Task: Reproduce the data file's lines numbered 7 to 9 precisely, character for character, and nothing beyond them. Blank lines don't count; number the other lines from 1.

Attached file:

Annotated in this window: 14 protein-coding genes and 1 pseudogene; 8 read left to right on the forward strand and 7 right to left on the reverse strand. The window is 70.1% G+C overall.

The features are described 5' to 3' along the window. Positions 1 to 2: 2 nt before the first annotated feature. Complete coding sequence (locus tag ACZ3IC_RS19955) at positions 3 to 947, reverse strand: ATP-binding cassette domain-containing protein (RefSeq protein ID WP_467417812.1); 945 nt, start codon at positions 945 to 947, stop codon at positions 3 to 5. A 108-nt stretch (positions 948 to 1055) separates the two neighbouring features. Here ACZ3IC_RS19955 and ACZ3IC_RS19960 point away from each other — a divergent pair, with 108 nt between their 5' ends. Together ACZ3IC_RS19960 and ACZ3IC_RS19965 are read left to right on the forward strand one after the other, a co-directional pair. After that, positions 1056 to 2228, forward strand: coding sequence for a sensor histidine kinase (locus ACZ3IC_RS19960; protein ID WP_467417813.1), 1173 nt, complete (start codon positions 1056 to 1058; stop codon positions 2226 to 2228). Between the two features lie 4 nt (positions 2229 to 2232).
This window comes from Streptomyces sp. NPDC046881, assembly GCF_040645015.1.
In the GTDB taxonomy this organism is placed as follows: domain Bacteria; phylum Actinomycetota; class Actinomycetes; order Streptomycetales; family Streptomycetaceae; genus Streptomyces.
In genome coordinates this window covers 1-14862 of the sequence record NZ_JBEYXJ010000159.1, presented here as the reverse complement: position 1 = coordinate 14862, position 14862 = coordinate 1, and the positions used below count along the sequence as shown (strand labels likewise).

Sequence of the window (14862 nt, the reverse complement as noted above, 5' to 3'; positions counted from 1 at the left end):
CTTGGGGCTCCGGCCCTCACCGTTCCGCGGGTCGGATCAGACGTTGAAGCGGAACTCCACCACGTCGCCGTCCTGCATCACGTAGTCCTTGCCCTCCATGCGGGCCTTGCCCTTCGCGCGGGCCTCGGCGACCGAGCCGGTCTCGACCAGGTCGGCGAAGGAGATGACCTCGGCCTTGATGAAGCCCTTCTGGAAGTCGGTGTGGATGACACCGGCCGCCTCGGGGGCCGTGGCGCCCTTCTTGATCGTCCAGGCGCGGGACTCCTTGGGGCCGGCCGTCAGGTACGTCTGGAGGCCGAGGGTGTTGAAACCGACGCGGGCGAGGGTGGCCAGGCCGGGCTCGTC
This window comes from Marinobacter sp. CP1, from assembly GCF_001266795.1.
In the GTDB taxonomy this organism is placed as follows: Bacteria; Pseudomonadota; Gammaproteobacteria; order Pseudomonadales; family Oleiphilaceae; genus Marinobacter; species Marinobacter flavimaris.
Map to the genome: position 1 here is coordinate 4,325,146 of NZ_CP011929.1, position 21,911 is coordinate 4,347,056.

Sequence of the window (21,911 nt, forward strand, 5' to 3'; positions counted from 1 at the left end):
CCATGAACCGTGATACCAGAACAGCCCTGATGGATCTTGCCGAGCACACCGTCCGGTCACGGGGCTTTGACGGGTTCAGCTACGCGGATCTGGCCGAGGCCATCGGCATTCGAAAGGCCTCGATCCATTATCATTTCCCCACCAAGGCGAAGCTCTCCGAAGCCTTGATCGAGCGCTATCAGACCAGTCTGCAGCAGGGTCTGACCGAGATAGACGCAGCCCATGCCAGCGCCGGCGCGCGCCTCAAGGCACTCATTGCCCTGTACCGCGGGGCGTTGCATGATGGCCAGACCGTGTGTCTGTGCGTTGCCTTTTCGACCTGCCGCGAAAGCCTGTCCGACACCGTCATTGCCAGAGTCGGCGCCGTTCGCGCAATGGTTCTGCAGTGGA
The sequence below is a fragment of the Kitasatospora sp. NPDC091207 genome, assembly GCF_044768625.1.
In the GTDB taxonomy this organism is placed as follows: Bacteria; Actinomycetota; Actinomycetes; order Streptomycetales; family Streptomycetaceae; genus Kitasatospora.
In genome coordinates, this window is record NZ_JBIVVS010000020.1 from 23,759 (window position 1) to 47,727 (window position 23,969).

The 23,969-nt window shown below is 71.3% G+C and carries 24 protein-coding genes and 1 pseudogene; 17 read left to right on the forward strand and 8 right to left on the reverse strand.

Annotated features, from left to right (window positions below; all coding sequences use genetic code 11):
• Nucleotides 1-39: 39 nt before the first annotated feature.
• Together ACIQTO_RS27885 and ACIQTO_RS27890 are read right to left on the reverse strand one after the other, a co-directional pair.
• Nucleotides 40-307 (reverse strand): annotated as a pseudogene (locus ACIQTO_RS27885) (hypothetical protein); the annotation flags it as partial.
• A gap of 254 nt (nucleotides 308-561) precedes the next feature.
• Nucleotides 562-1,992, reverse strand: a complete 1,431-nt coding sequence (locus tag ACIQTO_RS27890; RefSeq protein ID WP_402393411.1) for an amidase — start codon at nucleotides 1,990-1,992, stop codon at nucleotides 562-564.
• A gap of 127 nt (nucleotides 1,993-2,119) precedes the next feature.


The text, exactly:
CTTGGGGCTCCGGCCCTCACCGTTCCGCGGGTCGGATCAGACGTTGAAGCGGAACTCCACCACGTCGCCGTCCTGCATCACGTAGTCCTTGCCCTCCATGCGGGCCTTGCCCTTCGCGCGGGCCTCGGCGACCGAGCCGGTCTCGACCAGGTCGGCGAAGGAGATGACCTCGGCCTTGATGAAGCCCTTCTGGAAGTCGGTGTGGATGACACCGGCCGCCTCGGGGGCCGTGGCGCCCTTCTTGATCGTCCAGGCGCGGGACTCCTTGGGGCCGGCCGTCAGGTACGTCTGGAGGCCGAGGGTGTTGAAACCGACGCGGGCGAGGGTGGCCAGGCCGGGCTCGTC
This window comes from Marinobacter sp. CP1, from assembly GCF_001266795.1.
In the GTDB taxonomy this organism is placed as follows: Bacteria; Pseudomonadota; Gammaproteobacteria; order Pseudomonadales; family Oleiphilaceae; genus Marinobacter; species Marinobacter flavimaris.